The Mail & Guardian accidentally stumbled on the Nkandla development in November 2009. I was on a story with journalist Mandy Rossouw, interviewing residents of Nkandla about what it was like to have a president as a neighbour. Ostensibly, I was the photographer, but really I was along because I owned a vehicle capable of handling the atrocious conditions of some of the rural roads. Nowadays, of course, your average convoy of BMW sedans can sail blithely along smooth tar roads to the president’s residence.
Although it’s a while ago – Wednesday is the fourth anniversary of the day we broke the story – I remember one of the people we interviewed, a man we spotted trudging along the dusty road, wearing white robes, a virulent blue tie, and carrying a Bible. He claimed to be a preacher and Jacob Zuma’s cousin. The best thing about Zuma, he said, was that he was accessible to the people. In fact, he told us Zuma normally took phone calls from family members in the mornings before breakfast.
Whether that story was true or not hardly matters. It spoke to people’s desire to portray Zuma as a man of the people, accessible, in touch with ordinary issues. It’s debatable whether that same impulse still exists to the same degree today, post-Nkandla revelations.
When we drove to the Nkandla residence to take some photos, we noticed there was some lacklustre building going on. Around 12 people were digging away and there was some heavy earth-moving machinery. Mandy’s interest was piqued, and she inveigled our way into the site office, a small, meltingly hot prefab building with three car wrecks abandoned outside. There was our first evidence of the extent of what Nkandla was destined to become, both as a large complex and as a massive story: architectural drawings taped to a wall, showing extensive development plans.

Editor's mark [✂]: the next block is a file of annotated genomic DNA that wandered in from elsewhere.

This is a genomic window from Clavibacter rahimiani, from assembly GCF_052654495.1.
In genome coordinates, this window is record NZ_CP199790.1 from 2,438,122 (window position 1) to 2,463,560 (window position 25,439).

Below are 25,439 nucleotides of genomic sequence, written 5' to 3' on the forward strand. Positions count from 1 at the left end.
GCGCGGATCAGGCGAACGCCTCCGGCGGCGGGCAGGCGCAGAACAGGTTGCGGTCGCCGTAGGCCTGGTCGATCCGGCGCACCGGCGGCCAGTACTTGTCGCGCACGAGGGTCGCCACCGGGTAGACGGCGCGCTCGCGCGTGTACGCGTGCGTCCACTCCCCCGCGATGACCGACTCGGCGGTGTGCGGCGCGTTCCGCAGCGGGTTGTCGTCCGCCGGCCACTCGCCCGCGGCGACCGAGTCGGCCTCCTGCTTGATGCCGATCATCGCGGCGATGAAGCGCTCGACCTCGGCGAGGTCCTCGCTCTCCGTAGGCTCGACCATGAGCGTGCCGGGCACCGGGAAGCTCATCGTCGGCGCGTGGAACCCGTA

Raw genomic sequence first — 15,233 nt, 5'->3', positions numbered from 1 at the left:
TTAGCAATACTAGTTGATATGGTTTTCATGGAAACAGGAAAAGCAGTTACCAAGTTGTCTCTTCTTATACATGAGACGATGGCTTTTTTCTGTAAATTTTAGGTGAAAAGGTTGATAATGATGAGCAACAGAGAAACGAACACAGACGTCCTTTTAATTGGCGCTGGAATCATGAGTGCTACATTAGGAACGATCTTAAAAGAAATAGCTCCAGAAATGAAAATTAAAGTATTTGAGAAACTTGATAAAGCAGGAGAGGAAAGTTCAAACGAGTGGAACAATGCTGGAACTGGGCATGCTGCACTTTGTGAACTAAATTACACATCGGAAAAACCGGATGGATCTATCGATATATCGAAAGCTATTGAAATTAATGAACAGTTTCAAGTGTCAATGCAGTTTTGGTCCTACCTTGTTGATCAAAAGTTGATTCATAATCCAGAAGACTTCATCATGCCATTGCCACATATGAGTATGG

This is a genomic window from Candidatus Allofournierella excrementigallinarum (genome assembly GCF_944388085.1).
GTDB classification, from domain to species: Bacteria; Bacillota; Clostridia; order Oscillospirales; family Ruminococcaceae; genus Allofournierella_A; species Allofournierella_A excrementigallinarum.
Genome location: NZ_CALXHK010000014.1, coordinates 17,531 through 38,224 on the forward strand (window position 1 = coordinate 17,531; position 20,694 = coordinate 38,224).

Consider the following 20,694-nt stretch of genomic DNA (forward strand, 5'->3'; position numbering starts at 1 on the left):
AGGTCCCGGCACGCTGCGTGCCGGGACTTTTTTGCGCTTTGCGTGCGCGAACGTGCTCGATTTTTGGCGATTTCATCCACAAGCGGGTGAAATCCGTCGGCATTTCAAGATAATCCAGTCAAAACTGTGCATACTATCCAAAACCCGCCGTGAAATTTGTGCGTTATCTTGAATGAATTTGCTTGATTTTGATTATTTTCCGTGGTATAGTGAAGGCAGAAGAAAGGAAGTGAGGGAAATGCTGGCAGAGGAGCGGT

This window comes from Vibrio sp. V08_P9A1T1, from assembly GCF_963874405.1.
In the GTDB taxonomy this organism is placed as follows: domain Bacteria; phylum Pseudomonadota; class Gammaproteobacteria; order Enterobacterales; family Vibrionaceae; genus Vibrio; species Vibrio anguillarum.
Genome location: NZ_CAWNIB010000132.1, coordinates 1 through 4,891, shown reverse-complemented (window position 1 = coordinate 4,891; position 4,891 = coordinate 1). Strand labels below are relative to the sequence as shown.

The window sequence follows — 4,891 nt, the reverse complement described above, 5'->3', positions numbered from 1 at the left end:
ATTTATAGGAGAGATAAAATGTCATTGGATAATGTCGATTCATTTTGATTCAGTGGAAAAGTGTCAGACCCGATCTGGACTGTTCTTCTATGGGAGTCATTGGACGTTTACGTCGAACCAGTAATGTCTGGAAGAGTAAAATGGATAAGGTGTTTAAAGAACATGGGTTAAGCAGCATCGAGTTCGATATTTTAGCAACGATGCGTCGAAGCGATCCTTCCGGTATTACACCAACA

The story Mandy wrote opened with details that are still true today, except, perhaps, with what we now consider the proper use of the word “whopping”.
“President Jacob Zuma is expanding his remote family homestead at Nkandla in rural KwaZulu-Natal for a whopping price of R65-million – and the taxpayer is footing the largest chunk of the bill.” That R65-million is starting to look like chump change now.
Before we published the story, we asked government for comment. Our conversation with them reads like a dress rehearsal for the following four years of obfuscation and spin. Initially, government baldly insisted that “it has no record of such a development and no hand in any of Zuma’s personal property endeavours”. Then, taking advantage of the fact that we had asked them for comment before publishing the story, they deliberately released a public statement before we went to print, in a malicious attempt to rob us of our scoop.
Their haste – or possibly their natural proclivities – led them into what today we can only suggest was a less than complete truth. Their statement read: “The Zuma family planned before the elections to extend the Nkandla residence, and this is being done at own cost. No government funding will be utilised for the construction work.” They also accused the M&G of “setting out to embarrass the president” by publishing the Nkandla story. Ah, as if the president has ever needed anyone’s help.
One prophetic part of the story had a source closely involved in the development telling us that “[the total cost] is R65-million, but it will probably be more in the end. You know how it goes with building, the prices always go up and up.” Well, he got that one right.
Looking back four years ago, I can’t honestly say I would have predicted that it would take this long for South Africans to begin to find out the truth of Nkandla. Four years of stalling must be some sort of spin record. As we left Nkandla in 2009, I stopped to take a final photo of an abandoned corrugated iron shop, emblazoned with faded and tattered ANC posters showing a beaming Zuma. On the side of the shack, someone had graffitied the hopeful words: “Come World Cup, Come My Guest.” I’m not sure whether the guests ever came to Nkandla, but certainly the world’s attention has.